“Ask Omegawave” is an educational series during which we will be engaging in informal Q&A sessions with members of Omegawave’s science team, including Co-founder Val Nasedkin and our Senior Research Scientist Roman Fomin.
Question: What measures (or combinations of parameters) go into the calculation for each individual Window of Trainability?
Val Nasedkin: It seems people think that different methods are responsible for different Windows, but that is not true. All of the measurements are part of all of the Windows. It’s a proportion of the changes in those individual methods and their relation to each other that will determine which Window will be open or closed—but all of our methods are responsible for all the Windows.
Q: How did we determine the proportional relationship between physiological parameters to hone in on the proper “framing” for each Window?
VN: For that we need to go to our original “Expert System,” because our Expert System already gave us a starting point. It validated volumes and intensities of work. On top of that, we applied our own knowledge of coaching and science and looked at the parameters and interpreted how we as coaches would take this data and convert it into solutions. Our system is not purely numeric, it also incorporates our knowledge as scientists and coaches. So our Expert System that now derives Windows of Trainability is programmed with our knowledge as a function—it’s our informed opinion of how training should be adjusted based on the raw numbers that we as specialists have analyzed.
Q: Since the individual response to stressors is highly variable, how do we know that the day you decide to modify your training to a partially closed window (reducing volume and/or intensity), you will get a better training benefit than if you pushed through with a scheduled hard training?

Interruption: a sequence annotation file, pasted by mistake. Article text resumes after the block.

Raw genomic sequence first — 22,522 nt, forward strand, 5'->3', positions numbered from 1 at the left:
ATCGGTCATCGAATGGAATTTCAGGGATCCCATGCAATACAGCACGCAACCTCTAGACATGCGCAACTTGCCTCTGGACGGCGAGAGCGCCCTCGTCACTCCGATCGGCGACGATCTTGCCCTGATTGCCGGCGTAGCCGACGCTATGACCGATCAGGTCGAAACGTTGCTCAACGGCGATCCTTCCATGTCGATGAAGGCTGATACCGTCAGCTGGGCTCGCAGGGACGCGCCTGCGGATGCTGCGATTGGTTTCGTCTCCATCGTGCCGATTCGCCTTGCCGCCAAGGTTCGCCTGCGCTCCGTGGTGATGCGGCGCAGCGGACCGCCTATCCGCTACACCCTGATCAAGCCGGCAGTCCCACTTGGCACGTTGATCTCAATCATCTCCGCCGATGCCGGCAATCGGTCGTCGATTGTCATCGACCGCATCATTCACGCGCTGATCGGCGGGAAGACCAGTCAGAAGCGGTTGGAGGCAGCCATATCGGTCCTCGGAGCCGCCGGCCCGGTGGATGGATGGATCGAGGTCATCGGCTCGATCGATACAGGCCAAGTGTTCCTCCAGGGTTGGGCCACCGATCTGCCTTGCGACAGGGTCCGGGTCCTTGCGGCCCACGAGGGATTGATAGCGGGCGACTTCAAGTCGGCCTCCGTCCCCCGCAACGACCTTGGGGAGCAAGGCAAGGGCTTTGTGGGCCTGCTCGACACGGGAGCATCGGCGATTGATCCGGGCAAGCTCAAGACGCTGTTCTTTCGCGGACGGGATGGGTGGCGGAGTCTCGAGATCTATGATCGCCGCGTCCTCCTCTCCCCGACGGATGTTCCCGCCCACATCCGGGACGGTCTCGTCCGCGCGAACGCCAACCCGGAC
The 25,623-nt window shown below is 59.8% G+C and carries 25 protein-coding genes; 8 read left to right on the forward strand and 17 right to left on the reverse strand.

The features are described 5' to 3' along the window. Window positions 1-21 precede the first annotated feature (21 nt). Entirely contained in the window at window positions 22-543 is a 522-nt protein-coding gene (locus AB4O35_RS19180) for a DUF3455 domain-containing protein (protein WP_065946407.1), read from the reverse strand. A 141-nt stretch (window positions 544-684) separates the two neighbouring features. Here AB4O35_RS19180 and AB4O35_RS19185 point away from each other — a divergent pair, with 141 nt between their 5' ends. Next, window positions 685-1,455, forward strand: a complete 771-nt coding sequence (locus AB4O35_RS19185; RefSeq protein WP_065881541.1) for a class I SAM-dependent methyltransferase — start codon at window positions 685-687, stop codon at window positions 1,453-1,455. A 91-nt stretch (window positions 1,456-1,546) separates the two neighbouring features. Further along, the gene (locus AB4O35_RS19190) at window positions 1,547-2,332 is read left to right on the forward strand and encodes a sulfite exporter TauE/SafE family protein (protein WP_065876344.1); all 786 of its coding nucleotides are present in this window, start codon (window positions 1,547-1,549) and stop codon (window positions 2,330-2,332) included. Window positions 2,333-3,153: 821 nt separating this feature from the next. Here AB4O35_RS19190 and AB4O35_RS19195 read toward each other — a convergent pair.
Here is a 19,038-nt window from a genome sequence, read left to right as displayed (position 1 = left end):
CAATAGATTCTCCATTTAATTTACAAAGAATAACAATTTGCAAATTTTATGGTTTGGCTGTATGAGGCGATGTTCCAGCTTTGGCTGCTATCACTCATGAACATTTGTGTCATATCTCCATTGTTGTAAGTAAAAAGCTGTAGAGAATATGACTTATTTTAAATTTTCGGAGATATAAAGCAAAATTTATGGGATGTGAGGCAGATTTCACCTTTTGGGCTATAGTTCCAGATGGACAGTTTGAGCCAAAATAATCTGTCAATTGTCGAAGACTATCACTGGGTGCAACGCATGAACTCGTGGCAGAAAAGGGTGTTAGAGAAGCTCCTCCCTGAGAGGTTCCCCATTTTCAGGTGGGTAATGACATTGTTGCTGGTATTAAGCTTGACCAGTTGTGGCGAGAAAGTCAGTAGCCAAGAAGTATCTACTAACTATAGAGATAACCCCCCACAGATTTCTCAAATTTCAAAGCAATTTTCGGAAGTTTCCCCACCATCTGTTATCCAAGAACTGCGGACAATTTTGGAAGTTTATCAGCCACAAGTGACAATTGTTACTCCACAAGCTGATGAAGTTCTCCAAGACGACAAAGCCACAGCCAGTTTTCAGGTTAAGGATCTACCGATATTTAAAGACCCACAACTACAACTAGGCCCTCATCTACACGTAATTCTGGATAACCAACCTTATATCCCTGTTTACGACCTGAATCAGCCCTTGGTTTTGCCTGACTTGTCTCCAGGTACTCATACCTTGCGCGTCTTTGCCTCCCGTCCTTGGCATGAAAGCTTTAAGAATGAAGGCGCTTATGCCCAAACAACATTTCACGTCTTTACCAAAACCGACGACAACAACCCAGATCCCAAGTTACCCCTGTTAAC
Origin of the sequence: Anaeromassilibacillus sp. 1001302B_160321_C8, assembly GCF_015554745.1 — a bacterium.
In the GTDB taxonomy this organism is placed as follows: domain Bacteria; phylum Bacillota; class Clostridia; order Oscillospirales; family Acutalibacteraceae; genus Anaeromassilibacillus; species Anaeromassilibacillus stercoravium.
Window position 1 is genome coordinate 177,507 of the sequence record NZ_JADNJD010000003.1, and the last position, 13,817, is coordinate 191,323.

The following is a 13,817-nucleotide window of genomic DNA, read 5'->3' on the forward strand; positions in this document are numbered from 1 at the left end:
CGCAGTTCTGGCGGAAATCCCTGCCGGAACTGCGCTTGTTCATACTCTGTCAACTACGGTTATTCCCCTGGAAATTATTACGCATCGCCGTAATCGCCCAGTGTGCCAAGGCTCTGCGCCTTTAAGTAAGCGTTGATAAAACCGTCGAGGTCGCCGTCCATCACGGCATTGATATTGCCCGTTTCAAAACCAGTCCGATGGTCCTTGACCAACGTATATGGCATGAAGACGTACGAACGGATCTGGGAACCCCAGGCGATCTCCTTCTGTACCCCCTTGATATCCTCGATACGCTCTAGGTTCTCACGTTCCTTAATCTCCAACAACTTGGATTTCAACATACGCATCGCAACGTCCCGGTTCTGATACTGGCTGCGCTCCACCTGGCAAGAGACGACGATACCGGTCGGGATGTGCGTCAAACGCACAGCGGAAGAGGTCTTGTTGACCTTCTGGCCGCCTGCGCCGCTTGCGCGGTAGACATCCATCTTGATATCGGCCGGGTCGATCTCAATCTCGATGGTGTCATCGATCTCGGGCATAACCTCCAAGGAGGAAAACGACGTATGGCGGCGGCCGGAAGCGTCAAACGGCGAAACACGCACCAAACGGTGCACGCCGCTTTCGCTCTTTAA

VN: We need to start from the beginning—norms. Let’s start with biological norms. A biological norm is a norm is a norm. We know exactly what the temperature is in your body—between 36 and 37 degrees Celsius, that is the norm. In this norm you can do whatever that you do. If it’s below or above, than the amount of activity that you do should be limited. The norms in our Expert System are the same—it’s an established biological norm. Any fluctuation from that biological norm should affect peoples’ ability to fulfill their goals in physical activity. But, we are not claiming that they all should have the same load—that’s now a methodological norm. That’s why our terminology is very specific—we don’t tell you how many runs to do or what distance to do them. What we are telling you is that your Window is open for your individual maximum.
Roman Fomin: Basically, we are talking about limitations. We don’t know a lot about a [hypothetical] athlete, but we know exactly what is bad for them. When we show a green, fully open window, that means there are no limitations. There are no significant issues in their cardiovascular system, their autonomic nervous system, their central nervous system, everything looks good. This athlete’s body will be able to get the maximum benefit from training. As soon as we are seeing some issues, or when we are seeing limitations, we show yellow because based on our knowledge about limitations, we know the body is unable to perform at a maximum level with a maximum volume and intensity and receive a maximum training load. It will lead to negative consequences.
Q: On the most basic level, someone may think if I wake up in the morning and I do 100 pushups, that’s automatically better than doing 80 pushups. Whether I feel great or feel lousy, 100 is better than 80. So, to explain why 80 may in fact be better than 100 on certain days, how do we know that on those days you’re yellow, you will get a better training effect from reducing volume or intensity?
VN: We have two types of standards—biological and methodological. An open Window means you fill a perfect biological standard. But, when you don’t fill a perfect biological standard, then another standard comes in—my opinion as a coach. So if you are not in an optimal state, as a coach I will make a decision – do I decrease your intensity by eighty percent? Sixty percent? So, our Windows take into consideration not only biological norms, they also take methodological norms.